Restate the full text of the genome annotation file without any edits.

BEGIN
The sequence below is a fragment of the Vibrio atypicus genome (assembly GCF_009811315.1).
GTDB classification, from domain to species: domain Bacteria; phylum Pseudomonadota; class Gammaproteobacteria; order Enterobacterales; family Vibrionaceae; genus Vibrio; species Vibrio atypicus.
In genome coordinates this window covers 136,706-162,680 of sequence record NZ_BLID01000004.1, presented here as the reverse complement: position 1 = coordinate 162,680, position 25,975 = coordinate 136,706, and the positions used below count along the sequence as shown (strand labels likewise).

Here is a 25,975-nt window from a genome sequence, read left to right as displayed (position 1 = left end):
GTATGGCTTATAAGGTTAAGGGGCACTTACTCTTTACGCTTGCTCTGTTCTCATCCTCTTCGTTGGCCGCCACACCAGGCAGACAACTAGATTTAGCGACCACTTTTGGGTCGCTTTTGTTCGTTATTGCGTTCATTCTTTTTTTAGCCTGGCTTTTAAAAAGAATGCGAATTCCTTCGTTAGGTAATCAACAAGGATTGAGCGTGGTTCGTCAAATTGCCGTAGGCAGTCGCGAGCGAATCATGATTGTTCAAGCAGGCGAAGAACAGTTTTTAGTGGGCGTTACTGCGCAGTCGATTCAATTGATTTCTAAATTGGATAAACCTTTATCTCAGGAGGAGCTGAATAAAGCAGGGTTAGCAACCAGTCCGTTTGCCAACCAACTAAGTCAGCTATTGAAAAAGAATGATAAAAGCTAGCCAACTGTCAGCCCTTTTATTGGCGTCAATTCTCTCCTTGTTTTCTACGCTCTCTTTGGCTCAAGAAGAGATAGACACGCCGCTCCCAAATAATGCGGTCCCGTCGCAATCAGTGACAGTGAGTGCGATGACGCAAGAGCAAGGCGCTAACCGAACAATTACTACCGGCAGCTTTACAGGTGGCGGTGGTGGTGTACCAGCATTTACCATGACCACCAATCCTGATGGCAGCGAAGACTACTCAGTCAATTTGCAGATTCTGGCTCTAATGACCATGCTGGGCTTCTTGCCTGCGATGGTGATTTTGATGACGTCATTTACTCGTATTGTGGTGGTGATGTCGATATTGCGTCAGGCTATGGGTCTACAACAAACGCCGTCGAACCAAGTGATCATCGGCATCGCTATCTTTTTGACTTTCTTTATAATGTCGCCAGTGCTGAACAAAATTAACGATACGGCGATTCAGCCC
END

The sequence below is a fragment of the Vibrio atypicus genome (assembly GCF_009811315.1).
GTDB classification, from domain to species: domain Bacteria; phylum Pseudomonadota; class Gammaproteobacteria; order Enterobacterales; family Vibrionaceae; genus Vibrio; species Vibrio atypicus.
In genome coordinates this window covers 136,706-162,680 of sequence record NZ_BLID01000004.1, presented here as the reverse complement: position 1 = coordinate 162,680, position 25,975 = coordinate 136,706, and the positions used below count along the sequence as shown (strand labels likewise).

Here is a 25,975-nt window from a genome sequence, read left to right as displayed (position 1 = left end):
GTATGGCTTATAAGGTTAAGGGGCACTTACTCTTTACGCTTGCTCTGTTCTCATCCTCTTCGTTGGCCGCCACACCAGGCAGACAACTAGATTTAGCGACCACTTTTGGGTCGCTTTTGTTCGTTATTGCGTTCATTCTTTTTTTAGCCTGGCTTTTAAAAAGAATGCGAATTCCTTCGTTAGGTAATCAACAAGGATTGAGCGTGGTTCGTCAAATTGCCGTAGGCAGTCGCGAGCGAATCATGATTGTTCAAGCAGGCGAAGAACAGTTTTTAGTGGGCGTTACTGCGCAGTCGATTCAATTGATTTCTAAATTGGATAAACCTTTATCTCAGGAGGAGCTGAATAAAGCAGGGTTAGCAACCAGTCCGTTTGCCAACCAACTAAGTCAGCTATTGAAAAAGAATGATAAAAGCTAGCCAACTGTCAGCCCTTTTATTGGCGTCAATTCTCTCCTTGTTTTCTACGCTCTCTTTGGCTCAAGAAGAGATAGACACGCCGCTCCCAAATAATGCGGTCCCGTCGCAATCAGTGACAGTGAGTGCGATGACGCAAGAGCAAGGCGCTAACCGAACAATTACTACCGGCAGCTTTACAGGTGGCGGTGGTGGTGTACCAGCATTTACCATGACCACCAATCCTGATGGCAGCGAAGACTACTCAGTCAATTTGCAGATTCTGGCTCTAATGACCATGCTGGGCTTCTTGCCTGCGATGGTGATTTTGATGACGTCATTTACTCGTATTGTGGTGGTGATGTCGATATTGCGTCAGGCTATGGGTCTACAACAAACGCCGTCGAACCAAGTGATCATCGGCATCGCTATCTTTTTGACTTTCTTTATAATGTCGCCAGTGCTGAACAAAATTAACGATACGGCGATTCAGCCC